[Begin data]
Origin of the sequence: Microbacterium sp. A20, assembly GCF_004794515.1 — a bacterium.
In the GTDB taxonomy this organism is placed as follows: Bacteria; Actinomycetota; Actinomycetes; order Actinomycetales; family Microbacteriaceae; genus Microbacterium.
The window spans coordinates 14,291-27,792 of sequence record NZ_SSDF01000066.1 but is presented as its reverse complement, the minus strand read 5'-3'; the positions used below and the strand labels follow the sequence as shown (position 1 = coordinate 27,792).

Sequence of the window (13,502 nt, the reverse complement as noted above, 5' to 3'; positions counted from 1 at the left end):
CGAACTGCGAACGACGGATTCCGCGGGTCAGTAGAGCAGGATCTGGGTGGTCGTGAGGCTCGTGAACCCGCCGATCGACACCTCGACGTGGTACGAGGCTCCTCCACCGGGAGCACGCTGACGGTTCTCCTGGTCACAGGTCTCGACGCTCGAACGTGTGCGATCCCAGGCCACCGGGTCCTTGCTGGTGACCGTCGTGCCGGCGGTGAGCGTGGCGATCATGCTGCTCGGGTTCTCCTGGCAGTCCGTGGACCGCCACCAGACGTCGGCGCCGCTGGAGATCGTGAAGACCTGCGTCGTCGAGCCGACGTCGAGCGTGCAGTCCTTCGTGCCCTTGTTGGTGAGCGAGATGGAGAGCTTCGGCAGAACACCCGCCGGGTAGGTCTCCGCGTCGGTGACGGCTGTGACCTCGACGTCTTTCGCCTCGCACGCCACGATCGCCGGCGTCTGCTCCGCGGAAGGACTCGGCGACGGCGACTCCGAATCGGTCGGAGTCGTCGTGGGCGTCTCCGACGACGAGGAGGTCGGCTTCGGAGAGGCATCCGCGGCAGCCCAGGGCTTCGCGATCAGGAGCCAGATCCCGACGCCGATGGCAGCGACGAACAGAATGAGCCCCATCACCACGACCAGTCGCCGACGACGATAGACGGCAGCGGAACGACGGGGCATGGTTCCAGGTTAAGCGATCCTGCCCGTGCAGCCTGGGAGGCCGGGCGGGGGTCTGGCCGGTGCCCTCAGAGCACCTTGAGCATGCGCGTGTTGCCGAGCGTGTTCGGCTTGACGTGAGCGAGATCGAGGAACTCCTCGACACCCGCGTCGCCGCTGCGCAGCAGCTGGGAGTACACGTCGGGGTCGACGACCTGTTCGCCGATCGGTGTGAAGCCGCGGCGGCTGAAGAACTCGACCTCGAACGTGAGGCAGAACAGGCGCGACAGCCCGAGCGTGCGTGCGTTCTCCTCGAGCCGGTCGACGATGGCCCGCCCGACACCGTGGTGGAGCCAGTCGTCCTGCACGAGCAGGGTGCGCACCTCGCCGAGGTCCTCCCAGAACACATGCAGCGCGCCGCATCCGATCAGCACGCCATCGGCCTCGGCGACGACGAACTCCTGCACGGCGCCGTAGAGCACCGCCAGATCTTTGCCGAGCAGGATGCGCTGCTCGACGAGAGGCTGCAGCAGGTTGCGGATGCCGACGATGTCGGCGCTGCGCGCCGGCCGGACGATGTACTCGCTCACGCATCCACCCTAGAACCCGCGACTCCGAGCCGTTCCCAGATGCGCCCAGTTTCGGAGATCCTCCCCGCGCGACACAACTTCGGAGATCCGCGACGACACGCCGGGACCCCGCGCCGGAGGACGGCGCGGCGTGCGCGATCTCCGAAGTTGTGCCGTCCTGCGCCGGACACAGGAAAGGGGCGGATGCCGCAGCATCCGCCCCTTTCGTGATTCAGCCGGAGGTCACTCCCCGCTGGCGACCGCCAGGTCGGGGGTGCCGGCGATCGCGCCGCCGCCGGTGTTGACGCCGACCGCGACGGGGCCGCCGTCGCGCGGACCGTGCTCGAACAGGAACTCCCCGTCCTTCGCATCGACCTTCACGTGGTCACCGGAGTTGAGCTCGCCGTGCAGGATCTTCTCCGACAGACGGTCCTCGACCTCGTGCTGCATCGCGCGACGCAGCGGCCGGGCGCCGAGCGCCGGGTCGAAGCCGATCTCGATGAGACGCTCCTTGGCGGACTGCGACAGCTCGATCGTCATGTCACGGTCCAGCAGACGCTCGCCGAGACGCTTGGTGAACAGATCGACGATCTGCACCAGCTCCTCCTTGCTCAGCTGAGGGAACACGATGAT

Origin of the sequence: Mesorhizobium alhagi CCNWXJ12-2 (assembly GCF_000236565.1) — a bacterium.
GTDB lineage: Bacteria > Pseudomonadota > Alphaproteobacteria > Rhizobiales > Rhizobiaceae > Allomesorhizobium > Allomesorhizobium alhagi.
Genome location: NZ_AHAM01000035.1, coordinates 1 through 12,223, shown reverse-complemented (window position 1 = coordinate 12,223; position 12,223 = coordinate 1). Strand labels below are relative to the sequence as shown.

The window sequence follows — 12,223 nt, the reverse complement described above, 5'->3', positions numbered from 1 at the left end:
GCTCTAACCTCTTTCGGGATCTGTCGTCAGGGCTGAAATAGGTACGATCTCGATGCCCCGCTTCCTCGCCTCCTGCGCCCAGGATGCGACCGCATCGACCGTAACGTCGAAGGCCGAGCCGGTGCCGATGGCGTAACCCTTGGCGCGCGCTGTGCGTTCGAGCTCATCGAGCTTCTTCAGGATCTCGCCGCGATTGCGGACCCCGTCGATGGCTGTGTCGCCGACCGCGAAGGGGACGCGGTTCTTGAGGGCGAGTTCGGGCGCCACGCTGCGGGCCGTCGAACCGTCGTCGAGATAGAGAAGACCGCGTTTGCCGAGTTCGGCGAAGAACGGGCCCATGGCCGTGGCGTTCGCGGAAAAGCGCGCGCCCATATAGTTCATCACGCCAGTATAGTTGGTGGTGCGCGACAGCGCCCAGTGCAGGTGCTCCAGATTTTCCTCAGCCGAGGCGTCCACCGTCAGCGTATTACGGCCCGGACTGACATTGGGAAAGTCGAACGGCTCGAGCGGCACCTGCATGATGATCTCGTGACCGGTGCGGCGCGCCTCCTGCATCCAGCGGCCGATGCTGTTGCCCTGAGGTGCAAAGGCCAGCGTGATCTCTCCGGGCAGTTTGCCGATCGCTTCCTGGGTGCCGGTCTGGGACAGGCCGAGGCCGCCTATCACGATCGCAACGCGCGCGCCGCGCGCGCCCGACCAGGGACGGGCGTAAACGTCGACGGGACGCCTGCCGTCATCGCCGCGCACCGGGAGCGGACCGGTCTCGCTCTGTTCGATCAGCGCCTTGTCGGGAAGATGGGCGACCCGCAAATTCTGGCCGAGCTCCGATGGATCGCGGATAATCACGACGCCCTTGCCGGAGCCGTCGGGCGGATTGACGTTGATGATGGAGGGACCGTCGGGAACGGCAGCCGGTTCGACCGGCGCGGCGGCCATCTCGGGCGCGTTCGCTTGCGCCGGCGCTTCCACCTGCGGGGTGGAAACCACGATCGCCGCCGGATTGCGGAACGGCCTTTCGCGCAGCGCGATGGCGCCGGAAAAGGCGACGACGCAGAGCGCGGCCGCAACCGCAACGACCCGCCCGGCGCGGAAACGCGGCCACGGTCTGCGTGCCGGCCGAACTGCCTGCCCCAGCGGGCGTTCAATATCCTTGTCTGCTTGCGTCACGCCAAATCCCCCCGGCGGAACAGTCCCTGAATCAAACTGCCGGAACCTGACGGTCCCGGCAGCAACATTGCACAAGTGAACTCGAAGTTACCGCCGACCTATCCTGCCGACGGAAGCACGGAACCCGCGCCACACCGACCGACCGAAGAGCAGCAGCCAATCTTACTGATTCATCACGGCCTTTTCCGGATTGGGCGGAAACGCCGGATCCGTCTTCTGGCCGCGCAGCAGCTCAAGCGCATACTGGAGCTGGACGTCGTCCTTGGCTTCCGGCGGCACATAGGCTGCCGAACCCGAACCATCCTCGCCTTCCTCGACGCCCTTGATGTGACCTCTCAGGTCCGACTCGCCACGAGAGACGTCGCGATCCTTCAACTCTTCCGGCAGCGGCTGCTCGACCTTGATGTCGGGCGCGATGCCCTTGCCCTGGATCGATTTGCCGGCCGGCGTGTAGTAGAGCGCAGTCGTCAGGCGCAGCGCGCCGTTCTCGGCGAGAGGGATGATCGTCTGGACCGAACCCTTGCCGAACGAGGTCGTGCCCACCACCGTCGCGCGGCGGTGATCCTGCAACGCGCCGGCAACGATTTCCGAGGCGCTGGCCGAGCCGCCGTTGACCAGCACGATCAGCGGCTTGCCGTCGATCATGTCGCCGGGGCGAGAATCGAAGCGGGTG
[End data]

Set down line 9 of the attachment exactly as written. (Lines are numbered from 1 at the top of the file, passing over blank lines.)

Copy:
The window sequence follows — 12,223 nt, the reverse complement described above, 5'->3', positions numbered from 1 at the left end: